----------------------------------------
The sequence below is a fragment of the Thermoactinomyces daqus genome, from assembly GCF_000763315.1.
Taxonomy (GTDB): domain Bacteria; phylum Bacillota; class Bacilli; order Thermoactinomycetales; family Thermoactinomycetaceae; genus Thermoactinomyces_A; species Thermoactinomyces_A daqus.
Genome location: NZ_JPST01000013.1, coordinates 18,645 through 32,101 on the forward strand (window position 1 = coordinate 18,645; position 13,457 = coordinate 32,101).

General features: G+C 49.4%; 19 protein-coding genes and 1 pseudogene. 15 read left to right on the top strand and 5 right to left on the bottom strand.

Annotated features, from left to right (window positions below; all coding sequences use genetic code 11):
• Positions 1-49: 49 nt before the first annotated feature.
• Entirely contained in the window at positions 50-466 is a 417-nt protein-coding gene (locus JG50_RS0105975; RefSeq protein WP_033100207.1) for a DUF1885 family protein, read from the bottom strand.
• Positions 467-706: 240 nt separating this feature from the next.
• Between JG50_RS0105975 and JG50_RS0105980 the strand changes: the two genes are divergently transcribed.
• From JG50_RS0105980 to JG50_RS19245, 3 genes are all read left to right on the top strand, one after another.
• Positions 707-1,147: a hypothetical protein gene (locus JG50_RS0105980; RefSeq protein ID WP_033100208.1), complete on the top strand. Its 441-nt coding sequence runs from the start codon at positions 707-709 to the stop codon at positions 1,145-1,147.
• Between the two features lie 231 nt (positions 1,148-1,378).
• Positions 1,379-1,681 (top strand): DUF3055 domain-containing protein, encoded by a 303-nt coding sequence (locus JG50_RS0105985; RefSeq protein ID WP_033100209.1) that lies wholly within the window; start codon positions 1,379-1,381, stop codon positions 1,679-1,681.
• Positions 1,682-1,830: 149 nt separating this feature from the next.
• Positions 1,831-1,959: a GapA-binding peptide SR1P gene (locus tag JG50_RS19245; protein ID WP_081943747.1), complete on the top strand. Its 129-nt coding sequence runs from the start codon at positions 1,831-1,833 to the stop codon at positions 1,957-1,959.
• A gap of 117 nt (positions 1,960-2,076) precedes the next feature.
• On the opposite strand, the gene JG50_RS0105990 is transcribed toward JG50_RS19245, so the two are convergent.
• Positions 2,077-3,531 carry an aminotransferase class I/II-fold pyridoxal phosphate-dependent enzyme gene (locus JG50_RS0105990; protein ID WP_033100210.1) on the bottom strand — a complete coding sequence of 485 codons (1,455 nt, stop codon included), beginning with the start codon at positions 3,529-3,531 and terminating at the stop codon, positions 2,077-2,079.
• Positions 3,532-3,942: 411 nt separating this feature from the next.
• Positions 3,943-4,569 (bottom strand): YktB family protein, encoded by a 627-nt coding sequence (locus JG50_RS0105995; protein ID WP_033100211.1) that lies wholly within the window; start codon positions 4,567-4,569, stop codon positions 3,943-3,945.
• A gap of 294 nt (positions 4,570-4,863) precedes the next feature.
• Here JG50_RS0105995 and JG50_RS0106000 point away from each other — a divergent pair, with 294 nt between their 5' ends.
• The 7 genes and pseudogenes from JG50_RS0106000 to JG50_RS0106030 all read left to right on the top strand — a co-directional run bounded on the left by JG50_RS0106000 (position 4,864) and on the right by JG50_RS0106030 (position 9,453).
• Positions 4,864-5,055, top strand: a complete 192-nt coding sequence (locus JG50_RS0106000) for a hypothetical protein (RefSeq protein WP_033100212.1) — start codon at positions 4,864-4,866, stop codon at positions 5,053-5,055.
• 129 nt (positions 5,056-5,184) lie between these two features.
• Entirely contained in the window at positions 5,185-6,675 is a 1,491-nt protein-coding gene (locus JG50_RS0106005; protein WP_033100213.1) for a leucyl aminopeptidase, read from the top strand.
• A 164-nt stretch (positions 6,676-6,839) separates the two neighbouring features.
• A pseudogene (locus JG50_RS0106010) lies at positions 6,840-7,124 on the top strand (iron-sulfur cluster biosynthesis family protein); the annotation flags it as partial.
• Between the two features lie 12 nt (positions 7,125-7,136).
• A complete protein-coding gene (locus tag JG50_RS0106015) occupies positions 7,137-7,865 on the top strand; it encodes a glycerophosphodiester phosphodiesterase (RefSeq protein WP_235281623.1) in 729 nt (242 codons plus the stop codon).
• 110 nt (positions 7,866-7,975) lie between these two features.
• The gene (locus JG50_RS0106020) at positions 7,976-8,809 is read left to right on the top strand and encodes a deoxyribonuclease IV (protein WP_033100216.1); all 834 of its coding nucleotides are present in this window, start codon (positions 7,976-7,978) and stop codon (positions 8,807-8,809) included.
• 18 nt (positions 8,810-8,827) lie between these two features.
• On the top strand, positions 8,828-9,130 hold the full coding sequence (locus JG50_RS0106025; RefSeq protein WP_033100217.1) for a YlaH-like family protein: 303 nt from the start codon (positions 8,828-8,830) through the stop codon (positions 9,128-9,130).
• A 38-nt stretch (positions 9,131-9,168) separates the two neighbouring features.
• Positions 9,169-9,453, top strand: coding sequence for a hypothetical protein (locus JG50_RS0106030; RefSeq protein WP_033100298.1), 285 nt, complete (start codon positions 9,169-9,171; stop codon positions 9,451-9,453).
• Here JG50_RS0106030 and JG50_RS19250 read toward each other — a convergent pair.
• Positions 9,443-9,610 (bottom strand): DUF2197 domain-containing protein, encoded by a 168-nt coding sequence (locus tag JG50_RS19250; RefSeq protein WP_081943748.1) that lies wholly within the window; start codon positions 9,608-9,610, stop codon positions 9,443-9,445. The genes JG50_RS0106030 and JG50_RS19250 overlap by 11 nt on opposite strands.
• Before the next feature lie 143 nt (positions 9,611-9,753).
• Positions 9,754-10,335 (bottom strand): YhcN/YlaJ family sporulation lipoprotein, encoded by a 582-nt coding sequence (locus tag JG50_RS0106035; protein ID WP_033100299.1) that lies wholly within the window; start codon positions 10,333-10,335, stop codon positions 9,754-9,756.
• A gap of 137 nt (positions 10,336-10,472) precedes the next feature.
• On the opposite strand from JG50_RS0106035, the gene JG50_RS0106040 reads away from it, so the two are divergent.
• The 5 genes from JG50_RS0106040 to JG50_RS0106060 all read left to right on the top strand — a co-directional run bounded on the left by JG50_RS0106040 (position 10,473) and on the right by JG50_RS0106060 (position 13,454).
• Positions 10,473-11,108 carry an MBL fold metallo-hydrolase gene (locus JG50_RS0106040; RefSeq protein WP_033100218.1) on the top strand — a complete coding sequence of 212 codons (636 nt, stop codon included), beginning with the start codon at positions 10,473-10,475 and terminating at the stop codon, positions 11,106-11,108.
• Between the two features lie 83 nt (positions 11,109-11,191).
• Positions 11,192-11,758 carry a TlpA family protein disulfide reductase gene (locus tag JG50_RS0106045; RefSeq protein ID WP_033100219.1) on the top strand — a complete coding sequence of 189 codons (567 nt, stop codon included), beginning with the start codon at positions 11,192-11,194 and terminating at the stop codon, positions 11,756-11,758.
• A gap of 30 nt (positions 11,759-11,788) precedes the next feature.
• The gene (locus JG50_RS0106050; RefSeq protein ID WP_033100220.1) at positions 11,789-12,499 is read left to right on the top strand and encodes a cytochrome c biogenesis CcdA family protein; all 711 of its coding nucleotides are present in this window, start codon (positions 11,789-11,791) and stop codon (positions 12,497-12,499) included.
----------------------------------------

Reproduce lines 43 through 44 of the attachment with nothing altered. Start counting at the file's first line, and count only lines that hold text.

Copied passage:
• The 5 genes from JG50_RS0106040 to JG50_RS0106060 all read left to right on the top strand — a co-directional run bounded on the left by JG50_RS0106040 (position 10,473) and on the right by JG50_RS0106060 (position 13,454).
• Positions 10,473-11,108 carry an MBL fold metallo-hydrolase gene (locus JG50_RS0106040; RefSeq protein WP_033100218.1) on the top strand — a complete coding sequence of 212 codons (636 nt, stop codon included), beginning with the start codon at positions 10,473-10,475 and terminating at the stop codon, positions 11,106-11,108.